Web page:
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4 Steps to Turn Frustration > Positive Change

Getting angry doesn’t make you bad.

Neither does sadness, or any other negative emotion.

Gina directs a non-profit that serves developmentally delayed adults. Her interns were scheduled to help serve at a client luncheon. They told her they were going out to get coffee on their break, and they didn’t come back. Gina was left holding the bag.

She was frustrated and disgusted. This wasn’t the first time the interns had flaked. How could they be so selfish? What the hell were they thinking?

She’d corrected them before and now here we go again. “I feel like such a bitch” she said.

Whaaat? It was the interns who were behaving badly, but Gina was the one feeling like a bitch for having to say something? Have you ever felt like the bad guy for speaking up when someone else is out of line?

On top of that, Gina was mad at herself for getting angry.

Growing up, Gina’s stepmom had been an out-of-control rage-a-holic. She threw things and hit Gina and her sister. Understandably, Gina had interpreted that anger was REALLY BAD and she was reluctant to own it within herself, much less express it.

Yet anger is a natural response to incongruency. It’s your soul saying something’s not right.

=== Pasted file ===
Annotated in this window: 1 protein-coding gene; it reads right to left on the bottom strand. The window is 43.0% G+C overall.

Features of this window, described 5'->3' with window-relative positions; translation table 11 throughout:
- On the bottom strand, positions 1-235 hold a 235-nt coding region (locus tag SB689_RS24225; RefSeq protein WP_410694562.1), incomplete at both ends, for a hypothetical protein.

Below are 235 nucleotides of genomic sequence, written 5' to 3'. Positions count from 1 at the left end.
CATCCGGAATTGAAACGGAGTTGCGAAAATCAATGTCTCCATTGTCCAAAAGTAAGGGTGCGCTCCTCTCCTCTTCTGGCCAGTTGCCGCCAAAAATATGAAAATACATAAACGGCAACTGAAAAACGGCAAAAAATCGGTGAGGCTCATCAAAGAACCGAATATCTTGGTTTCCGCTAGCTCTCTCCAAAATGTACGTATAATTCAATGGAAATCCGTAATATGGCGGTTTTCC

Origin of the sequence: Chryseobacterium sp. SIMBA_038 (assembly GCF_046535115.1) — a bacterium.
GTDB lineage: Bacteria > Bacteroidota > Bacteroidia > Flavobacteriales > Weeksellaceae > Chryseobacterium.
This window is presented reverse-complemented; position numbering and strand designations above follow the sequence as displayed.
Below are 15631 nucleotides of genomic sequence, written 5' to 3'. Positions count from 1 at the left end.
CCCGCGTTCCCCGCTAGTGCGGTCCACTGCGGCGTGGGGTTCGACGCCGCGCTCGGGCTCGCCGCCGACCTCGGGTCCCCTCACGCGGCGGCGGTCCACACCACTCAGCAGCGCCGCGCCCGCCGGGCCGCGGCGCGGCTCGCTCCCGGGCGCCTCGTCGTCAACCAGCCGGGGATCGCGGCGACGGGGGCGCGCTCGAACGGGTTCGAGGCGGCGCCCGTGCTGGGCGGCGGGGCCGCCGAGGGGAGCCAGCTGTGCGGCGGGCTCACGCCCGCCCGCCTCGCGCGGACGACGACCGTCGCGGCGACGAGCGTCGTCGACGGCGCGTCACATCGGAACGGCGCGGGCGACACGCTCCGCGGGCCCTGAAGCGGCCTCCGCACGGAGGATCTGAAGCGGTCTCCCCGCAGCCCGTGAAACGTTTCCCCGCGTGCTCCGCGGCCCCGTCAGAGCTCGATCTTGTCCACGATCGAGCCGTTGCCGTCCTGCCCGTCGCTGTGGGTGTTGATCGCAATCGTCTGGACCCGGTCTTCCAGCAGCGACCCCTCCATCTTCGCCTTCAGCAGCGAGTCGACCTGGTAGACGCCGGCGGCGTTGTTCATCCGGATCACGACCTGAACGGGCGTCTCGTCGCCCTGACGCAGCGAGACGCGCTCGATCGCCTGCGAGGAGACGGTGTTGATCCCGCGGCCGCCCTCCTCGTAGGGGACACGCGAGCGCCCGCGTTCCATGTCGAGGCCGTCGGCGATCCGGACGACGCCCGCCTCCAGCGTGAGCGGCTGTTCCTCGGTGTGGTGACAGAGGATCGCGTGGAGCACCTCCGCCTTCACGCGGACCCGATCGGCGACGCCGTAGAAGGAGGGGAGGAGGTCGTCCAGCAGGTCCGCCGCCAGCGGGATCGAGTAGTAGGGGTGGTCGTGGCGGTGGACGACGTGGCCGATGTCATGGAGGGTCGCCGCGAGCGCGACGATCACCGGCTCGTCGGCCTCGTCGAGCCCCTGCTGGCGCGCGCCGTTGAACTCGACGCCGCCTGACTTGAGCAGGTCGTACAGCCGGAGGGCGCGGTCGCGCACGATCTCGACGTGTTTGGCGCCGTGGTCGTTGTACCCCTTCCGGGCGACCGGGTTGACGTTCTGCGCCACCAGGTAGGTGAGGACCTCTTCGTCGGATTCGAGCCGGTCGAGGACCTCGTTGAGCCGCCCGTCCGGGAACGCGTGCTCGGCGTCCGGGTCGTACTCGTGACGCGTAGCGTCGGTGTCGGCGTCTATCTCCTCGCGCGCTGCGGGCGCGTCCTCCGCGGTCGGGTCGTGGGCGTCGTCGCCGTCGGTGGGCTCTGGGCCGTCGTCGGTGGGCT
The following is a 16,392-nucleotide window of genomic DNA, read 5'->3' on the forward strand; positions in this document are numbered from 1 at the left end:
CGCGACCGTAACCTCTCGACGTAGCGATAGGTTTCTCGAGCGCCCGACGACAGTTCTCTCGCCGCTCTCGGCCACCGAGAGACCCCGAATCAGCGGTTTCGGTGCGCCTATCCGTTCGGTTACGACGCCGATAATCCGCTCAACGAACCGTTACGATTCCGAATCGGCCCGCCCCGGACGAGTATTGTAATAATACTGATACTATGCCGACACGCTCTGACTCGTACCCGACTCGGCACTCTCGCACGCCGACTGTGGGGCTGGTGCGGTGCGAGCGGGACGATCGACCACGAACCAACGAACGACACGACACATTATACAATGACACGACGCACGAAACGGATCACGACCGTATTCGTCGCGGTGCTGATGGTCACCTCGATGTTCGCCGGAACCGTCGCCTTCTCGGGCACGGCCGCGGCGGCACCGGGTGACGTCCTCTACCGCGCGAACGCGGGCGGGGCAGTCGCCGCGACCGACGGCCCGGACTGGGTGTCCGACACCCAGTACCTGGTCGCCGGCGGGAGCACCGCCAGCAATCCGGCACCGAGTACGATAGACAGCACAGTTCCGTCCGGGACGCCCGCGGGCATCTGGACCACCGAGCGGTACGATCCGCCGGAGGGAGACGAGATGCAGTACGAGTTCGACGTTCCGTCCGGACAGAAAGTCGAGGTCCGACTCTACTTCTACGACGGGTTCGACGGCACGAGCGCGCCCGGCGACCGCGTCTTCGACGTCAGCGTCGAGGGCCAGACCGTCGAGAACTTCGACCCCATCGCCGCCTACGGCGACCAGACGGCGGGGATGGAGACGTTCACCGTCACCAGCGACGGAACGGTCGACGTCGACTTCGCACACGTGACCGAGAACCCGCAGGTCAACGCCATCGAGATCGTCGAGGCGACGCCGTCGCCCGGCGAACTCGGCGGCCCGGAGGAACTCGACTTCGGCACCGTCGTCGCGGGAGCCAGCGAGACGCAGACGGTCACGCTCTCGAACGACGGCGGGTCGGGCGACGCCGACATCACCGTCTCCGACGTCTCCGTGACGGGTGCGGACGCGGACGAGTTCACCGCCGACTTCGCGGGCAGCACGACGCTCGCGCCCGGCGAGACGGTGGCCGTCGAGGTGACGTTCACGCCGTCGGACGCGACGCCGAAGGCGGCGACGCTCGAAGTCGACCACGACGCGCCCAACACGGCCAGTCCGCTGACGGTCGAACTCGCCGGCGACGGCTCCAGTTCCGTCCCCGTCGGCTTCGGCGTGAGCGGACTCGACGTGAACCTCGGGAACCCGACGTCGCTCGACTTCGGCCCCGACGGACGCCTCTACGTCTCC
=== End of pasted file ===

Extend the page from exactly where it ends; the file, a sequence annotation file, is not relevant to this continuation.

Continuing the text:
Anger, sadness and other negative emotions are powerful energies. If you honor them, don’t try to push them away, don’t get lost in them, they can fuel positive change.


1. Recognize that your feeling is not wrong or bad. It’s just a feeling that’s trying to tell you something. You are not wrong or bad for feeling it.

2. Breathe into the feeling. Hold it and listen to what it has to say.

3. As you breathe into the feeling, set the mind’s story aside.

4. As you do this, the feeling may dissolve. It may reveal information that reconnects you to the peace that’s always present in the center of your being. It may reveal how to deal with the situation. Just be open and allow the feeling to unfold its wisdom.

When I took Gina through this process, her energy shifted. She reconnected to her power. “I’m still going to say something” she said, but her demeanor had totally changed. No longer frustrated and upset, she was calm. She had accepted herself and she saw how to approach the situation from strength.

Have you ever had similar experiences? Have you felt bad about yourself for getting angry when others behave badly?

Have you taken on others’ stuff and felt like the bad guy for speaking up?

What if you honored and got to the other side of your feelings?


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